A Washington, D.C.-based church-state watchdog group has filed a complaint to the IRS against a Colorado-based Christian group, saying they violated tax-exemption rules by endorsing a political party.
Americans United for Separation of Church and State sent the complaint on Wednesday against Ridgway Christian Center, an organization connected to Praise Him Ministries. The Rev. Barry W. Lynn, executive director of Americans United, wrote the letter to the IRS in response to a fall 2012 publication of RCC which apparently endorsed the Republican Party for the upcoming elections.
"In this case, Ridgway Christian Center/Praise Him Ministries has endorsed not just one candidate by an entire slate with its command to vote for the Republican Party," wrote Lynn. "I believe this type of brazen disregard for the law cannot be allowed to go unchallenged. I urge you to investigate this matter and fully apply the law."
Lynn also took issue with an article written by PHM Founder and President Victoria Hearst, who argued that tax-exempt organizations should be allowed to endorse political candidates and parties.
"Furthermore, the column inside this publication by Hearst indicates that she is well aware of what the law requires but has decided not to follow it," wrote Lynn.
In her column, Hearst talked about an event coming Oct. 7 titled "Pulpit Freedom Sunday," which is being organized by Alliance Defending Freedom (formerly Alliance Defense Fund).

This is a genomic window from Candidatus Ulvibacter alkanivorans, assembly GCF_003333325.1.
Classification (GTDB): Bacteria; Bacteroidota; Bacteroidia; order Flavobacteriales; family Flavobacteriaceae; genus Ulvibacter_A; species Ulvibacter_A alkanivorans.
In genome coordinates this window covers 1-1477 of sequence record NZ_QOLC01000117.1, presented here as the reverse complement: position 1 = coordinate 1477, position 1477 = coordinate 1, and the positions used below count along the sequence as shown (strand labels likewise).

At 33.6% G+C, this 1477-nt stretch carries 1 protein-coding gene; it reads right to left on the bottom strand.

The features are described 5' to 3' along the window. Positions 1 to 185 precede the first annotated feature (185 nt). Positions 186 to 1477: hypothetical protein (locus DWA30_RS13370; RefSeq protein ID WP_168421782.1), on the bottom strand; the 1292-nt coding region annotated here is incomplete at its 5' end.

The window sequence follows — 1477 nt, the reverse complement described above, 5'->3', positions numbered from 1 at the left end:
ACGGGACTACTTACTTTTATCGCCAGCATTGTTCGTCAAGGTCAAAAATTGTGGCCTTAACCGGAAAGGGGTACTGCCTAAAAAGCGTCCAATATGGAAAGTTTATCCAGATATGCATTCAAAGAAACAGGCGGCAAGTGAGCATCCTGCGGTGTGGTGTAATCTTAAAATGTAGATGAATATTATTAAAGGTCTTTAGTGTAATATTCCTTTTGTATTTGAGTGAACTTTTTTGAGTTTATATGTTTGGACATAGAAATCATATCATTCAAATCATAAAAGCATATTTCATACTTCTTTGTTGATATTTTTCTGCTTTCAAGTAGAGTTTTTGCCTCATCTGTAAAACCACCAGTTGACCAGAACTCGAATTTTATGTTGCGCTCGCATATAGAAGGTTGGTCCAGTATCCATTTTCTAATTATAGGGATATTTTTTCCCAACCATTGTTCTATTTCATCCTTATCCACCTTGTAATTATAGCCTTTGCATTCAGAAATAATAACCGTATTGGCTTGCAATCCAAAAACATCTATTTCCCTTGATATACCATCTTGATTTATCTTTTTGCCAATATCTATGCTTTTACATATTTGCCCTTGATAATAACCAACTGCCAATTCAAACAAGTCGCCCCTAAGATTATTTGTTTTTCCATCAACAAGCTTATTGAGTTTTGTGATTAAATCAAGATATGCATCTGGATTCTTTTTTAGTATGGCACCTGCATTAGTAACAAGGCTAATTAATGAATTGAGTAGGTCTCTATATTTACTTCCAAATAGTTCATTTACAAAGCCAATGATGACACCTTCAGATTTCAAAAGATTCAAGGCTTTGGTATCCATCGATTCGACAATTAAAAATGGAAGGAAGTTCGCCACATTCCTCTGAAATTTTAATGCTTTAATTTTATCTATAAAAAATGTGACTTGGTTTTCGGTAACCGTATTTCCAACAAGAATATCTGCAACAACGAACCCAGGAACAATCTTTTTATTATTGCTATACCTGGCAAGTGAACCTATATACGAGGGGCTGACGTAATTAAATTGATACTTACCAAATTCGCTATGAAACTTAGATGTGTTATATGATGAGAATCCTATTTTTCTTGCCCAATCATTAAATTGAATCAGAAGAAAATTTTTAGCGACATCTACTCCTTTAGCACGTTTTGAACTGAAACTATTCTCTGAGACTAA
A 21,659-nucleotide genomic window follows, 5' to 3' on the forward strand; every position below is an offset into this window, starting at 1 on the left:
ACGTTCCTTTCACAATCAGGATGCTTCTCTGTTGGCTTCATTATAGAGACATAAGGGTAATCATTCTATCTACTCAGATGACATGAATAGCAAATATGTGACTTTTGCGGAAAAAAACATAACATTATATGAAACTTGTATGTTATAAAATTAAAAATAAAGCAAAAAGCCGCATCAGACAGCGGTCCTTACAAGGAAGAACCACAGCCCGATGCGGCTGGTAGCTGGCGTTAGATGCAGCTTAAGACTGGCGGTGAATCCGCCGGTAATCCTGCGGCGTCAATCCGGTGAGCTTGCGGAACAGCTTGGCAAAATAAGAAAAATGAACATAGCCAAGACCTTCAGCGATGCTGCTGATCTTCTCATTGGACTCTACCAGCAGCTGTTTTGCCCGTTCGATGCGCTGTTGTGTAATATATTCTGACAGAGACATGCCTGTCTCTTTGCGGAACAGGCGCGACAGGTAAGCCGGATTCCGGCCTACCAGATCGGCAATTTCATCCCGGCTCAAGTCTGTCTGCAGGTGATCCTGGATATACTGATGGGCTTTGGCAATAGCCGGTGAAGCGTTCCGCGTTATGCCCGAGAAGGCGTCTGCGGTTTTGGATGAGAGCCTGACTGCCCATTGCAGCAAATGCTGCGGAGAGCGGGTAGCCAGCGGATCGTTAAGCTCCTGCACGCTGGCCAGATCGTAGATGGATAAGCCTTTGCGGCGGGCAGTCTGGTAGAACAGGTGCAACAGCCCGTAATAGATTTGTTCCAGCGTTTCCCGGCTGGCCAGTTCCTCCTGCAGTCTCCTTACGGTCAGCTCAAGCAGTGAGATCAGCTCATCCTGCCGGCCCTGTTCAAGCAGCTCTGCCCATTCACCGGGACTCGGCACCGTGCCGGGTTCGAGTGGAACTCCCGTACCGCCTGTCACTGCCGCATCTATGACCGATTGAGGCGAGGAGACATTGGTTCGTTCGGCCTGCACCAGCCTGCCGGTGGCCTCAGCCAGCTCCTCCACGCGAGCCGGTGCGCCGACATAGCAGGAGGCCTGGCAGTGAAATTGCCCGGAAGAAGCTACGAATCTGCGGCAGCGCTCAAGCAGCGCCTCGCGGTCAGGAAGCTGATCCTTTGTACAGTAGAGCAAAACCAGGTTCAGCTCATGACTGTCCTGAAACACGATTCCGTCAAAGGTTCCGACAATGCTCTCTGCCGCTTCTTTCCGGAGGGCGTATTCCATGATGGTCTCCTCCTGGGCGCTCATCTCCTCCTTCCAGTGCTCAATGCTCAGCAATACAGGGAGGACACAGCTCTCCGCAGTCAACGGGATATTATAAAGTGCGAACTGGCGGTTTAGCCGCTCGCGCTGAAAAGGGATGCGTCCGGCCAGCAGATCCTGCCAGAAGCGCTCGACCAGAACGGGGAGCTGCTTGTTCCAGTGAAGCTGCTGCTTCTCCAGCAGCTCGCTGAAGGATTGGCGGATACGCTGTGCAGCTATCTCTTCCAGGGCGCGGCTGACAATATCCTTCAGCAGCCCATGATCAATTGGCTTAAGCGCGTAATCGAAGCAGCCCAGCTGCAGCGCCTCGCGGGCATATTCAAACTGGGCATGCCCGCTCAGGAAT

"For decades, we Christians have been told that we may not publicly discuss politics or support individual politicians or tell people how to vote in churches, ministries, Christian organizations or at Christian events," wrote Hearst.
Hearst argued that the mandated non-partisan status for tax-exempt organizations was only selectively enforced, as churches like Ebenezer Baptist of Atlanta, Ga., have blatantly campaigned for President Barack Obama and received no punishment from the IRS.
"The Ebenezer Baptist Church story was widely reported on conservative radio and television, as well as internet sites, as an example of the gross hypocrisy not only of the Democrats but of the IRS, because nothing ever happened to the church for its political activity," wrote Hearst.
Nonprofits like churches are forbidden from maintaining a tax-exempt status while supporting political parties or candidates due to the Johnson Amendment. Passed by Congress in 1954, the amendment states that tax-exempt entities cannot "participate in, or intervene in (including the publishing or distributing of statements), any political campaign on behalf of – or in opposition to – any candidate for public office."
According to Erik Stanley of ADF, groups like Americans United have used the Johnson Amendment to "scare churches."
"Under the First Amendment, the pastor has the right to determine what is said from the pulpit, not the IRS," wrote Stanley on a blog.
"It's ironic that an organization committed to the 'separation of church and state' is arguing for more governmental monitoring and control of churches and pastors."